Lesser bladderwort (Utricularia minor)

Lesser bladderwort growing in bog
IUCN Red List species status – Least Concern LEAST

Top facts

  • Closing in around 0.002 seconds, the traps used by bladderworts to catch their prey perform one of the quickest known movements of any plant family.
  • The lesser bladderwort is a member of the Lentibulariaceae, which is one of the nine carnivorous plant families.
  • The lesser bladderwort is thought to feed on water fleas, algae and various types of microscopic worms and crustaceans.
  • The lesser bladderwort flowers between June and August in some parts of its range.
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Lesser bladderwort fact file

Lesser bladderwort description

GenusUtricularia (1)

The lesser bladderwort (Utricularia minor) is an aquatic species, and some of the plant is suspended in the water column while the leaves and stems float on the surface. The fine, thread-like stems have leaves and bladder-like appendages densely arranged along them (3), although there are fewer bladders growing from floating stems than there are growing from those in the water column (2). The bladders are oval-shaped and have a mouth pointing away from the stem, which has simple hairs around the edge and two long appendages that curl backwards towards the stem. The parts of the plant that are buried in the substrate are colourless and produce more bladders than those in the water column or floating on the surface (3).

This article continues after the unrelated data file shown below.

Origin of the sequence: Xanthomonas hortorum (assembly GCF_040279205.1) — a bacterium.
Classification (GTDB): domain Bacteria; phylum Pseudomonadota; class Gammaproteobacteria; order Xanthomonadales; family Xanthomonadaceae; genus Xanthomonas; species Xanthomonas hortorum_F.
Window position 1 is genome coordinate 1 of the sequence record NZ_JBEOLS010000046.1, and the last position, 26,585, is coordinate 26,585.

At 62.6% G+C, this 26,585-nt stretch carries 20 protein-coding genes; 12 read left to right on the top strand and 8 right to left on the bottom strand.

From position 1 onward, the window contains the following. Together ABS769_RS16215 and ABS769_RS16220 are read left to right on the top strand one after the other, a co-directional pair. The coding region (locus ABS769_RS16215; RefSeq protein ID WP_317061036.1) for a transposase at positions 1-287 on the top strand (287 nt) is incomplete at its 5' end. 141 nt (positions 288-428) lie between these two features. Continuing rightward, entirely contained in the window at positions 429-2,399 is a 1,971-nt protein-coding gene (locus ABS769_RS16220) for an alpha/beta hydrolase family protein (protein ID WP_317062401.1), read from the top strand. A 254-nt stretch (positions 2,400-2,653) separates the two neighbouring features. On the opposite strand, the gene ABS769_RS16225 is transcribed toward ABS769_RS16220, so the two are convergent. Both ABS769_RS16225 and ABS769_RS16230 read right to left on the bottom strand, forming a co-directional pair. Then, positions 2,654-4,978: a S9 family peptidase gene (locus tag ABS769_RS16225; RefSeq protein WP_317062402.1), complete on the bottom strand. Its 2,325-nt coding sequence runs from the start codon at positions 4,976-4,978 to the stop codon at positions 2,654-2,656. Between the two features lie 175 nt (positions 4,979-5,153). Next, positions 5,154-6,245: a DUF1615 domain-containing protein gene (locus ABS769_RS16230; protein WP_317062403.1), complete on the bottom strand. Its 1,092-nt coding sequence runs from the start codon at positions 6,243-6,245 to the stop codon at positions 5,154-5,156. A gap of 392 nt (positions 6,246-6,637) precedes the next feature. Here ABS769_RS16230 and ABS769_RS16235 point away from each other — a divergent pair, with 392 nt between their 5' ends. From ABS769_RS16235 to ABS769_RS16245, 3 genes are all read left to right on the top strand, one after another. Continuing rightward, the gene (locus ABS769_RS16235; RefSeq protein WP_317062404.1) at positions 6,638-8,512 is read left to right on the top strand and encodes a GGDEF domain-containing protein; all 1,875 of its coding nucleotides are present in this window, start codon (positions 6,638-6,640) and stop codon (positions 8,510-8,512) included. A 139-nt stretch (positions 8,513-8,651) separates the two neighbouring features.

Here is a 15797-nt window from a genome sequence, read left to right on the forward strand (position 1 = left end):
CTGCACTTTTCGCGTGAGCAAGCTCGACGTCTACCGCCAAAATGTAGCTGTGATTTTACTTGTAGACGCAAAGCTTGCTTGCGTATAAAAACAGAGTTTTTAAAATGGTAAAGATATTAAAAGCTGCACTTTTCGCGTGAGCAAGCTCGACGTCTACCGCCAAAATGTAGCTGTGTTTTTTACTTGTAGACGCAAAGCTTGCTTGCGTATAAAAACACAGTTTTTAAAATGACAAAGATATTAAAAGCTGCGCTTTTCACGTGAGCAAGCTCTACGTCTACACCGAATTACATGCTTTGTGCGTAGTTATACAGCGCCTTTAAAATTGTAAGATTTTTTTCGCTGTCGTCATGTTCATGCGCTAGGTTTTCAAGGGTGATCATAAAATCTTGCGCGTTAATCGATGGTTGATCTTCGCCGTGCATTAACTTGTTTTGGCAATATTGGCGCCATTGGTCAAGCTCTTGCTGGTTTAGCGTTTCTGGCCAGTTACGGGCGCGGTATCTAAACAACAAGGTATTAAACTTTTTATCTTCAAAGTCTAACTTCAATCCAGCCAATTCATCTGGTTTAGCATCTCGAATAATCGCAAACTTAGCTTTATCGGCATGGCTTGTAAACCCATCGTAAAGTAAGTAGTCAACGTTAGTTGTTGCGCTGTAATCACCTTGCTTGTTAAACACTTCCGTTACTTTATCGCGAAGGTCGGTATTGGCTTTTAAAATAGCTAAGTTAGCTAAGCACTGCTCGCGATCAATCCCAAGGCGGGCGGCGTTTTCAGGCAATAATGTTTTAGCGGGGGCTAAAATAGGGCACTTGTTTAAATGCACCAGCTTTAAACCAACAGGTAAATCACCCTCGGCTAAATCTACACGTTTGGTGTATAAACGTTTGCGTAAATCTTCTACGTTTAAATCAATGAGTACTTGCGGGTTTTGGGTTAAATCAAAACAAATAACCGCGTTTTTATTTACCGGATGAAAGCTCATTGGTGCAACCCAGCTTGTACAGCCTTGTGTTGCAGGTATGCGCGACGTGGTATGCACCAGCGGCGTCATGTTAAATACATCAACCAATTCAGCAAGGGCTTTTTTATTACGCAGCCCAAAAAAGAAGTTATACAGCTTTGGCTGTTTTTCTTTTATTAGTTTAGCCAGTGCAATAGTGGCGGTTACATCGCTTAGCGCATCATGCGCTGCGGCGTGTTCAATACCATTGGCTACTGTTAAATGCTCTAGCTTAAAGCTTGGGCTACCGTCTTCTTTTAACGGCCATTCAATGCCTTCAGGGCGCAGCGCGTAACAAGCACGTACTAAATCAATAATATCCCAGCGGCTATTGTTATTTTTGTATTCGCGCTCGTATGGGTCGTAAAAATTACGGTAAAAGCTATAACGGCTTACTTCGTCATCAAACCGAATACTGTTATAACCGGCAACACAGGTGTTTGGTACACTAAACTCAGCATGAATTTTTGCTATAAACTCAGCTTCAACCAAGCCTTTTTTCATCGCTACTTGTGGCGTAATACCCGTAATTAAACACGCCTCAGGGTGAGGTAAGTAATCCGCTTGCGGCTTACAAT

The inflorescence of the lesser bladderwort has between two and nine yellow flowers (2), each with two petals of which the lower petal is twice as long as the upper petal and is oval-shaped, whereas the upper petal is egg-shaped. The inflorescences are emergent and are borne on single, narrow stems (3).

Also known as
small bladderwort.
Petite Utriculaire, Utriculaire Mineure.
Flower length: 5 - 8 cm (2)
Stem length: up to 30 cm
Leaf length: 0.2 - 1.5 cm (3)

Lesser bladderwort biology

Very little information is available on the biology of the lesser bladderwort (3), although it is known to flower between June and August in certain parts of its range (2) and it is a perennial species, living for over two years (3).

The aboveground parts of the herbaceous lesser bladderwort die at the end of each growing season and the plant survives through winter as a turion, before growing back the following spring as ambient temperatures increase. This species is thought to reproduce vegetatively through subterranean rhizomes, although the presence of flowers and pollen suggests that it may also reproduce sexually, with its pollen being spread by insects (3).